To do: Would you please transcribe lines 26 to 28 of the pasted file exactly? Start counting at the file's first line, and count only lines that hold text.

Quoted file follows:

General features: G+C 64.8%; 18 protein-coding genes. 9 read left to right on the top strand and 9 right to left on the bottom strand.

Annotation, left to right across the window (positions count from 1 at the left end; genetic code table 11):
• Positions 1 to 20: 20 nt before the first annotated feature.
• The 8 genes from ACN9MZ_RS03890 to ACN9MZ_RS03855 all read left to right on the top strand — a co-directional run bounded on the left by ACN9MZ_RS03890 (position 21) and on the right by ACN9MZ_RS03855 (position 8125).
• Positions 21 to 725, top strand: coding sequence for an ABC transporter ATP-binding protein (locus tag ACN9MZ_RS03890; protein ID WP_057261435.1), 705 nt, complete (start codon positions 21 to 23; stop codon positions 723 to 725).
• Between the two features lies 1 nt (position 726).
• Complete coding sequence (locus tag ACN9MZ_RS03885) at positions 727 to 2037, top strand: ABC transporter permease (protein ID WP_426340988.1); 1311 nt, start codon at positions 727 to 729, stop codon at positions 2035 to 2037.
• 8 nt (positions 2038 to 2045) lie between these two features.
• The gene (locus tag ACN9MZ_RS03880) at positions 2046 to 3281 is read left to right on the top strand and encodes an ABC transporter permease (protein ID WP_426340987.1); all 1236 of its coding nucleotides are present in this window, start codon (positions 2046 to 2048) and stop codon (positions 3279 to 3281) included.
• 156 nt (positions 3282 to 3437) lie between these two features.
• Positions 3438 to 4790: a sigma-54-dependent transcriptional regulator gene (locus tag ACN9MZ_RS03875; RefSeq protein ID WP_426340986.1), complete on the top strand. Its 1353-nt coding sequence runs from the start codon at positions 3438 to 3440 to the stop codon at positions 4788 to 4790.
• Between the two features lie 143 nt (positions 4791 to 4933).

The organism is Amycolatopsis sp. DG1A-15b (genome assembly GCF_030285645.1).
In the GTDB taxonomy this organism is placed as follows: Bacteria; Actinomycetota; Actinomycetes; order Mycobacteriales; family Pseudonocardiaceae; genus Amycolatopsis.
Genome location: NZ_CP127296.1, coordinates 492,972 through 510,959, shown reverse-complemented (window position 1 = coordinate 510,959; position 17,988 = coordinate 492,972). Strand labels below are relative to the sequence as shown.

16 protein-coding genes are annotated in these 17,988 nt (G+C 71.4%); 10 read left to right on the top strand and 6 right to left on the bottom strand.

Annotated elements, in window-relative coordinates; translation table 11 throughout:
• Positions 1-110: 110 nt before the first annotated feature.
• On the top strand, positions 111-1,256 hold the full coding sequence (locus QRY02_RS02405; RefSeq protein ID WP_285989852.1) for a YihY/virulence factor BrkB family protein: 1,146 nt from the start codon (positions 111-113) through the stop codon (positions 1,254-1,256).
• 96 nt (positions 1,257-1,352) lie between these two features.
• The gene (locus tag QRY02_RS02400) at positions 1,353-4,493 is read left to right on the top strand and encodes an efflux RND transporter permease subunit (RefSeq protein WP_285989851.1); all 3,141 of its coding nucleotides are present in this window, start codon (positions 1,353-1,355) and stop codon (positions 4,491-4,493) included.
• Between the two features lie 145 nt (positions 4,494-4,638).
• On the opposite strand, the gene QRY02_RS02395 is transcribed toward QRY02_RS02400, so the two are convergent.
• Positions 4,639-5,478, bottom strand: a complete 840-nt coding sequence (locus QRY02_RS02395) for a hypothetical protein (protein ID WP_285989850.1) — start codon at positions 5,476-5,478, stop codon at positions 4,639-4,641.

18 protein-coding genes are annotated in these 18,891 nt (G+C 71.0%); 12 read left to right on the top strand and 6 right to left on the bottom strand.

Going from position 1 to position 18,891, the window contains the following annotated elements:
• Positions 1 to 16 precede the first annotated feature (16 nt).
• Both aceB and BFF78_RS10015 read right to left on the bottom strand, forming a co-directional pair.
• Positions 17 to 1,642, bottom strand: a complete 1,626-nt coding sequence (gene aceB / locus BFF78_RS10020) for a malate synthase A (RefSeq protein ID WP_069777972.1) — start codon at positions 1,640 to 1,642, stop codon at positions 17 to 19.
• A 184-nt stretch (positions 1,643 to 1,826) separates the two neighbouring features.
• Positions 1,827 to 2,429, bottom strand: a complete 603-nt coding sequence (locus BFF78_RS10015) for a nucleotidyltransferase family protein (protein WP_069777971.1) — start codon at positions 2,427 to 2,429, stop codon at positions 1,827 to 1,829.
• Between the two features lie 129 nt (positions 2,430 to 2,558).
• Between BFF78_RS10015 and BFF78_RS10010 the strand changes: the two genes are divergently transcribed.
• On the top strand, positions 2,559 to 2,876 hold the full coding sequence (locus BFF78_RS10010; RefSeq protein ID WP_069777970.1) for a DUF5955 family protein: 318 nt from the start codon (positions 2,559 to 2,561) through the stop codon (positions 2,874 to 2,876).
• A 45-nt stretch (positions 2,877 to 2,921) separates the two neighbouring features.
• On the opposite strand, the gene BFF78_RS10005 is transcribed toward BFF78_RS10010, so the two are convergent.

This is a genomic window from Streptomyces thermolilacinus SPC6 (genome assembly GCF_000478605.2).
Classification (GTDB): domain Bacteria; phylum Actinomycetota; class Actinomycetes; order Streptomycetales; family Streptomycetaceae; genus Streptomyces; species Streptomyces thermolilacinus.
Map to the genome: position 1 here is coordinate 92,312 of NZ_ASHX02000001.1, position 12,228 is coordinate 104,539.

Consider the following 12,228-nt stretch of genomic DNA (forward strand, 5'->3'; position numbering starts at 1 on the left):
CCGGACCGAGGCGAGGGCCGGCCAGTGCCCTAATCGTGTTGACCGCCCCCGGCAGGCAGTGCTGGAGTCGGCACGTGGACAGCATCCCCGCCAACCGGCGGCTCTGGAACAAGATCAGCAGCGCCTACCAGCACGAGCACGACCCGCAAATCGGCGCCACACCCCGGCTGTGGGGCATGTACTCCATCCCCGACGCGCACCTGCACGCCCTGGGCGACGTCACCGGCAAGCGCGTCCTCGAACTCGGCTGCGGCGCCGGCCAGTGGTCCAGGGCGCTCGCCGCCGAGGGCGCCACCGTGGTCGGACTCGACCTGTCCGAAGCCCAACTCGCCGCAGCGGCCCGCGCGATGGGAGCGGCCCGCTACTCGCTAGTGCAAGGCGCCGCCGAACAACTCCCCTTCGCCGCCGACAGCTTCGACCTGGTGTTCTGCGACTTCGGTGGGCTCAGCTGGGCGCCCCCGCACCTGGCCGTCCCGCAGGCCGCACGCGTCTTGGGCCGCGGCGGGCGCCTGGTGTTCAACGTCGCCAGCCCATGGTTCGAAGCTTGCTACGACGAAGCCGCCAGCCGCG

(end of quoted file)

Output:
Going from position 1 to position 18,891, the window contains the following annotated elements:
• Positions 1 to 16 precede the first annotated feature (16 nt).
• Both aceB and BFF78_RS10015 read right to left on the bottom strand, forming a co-directional pair.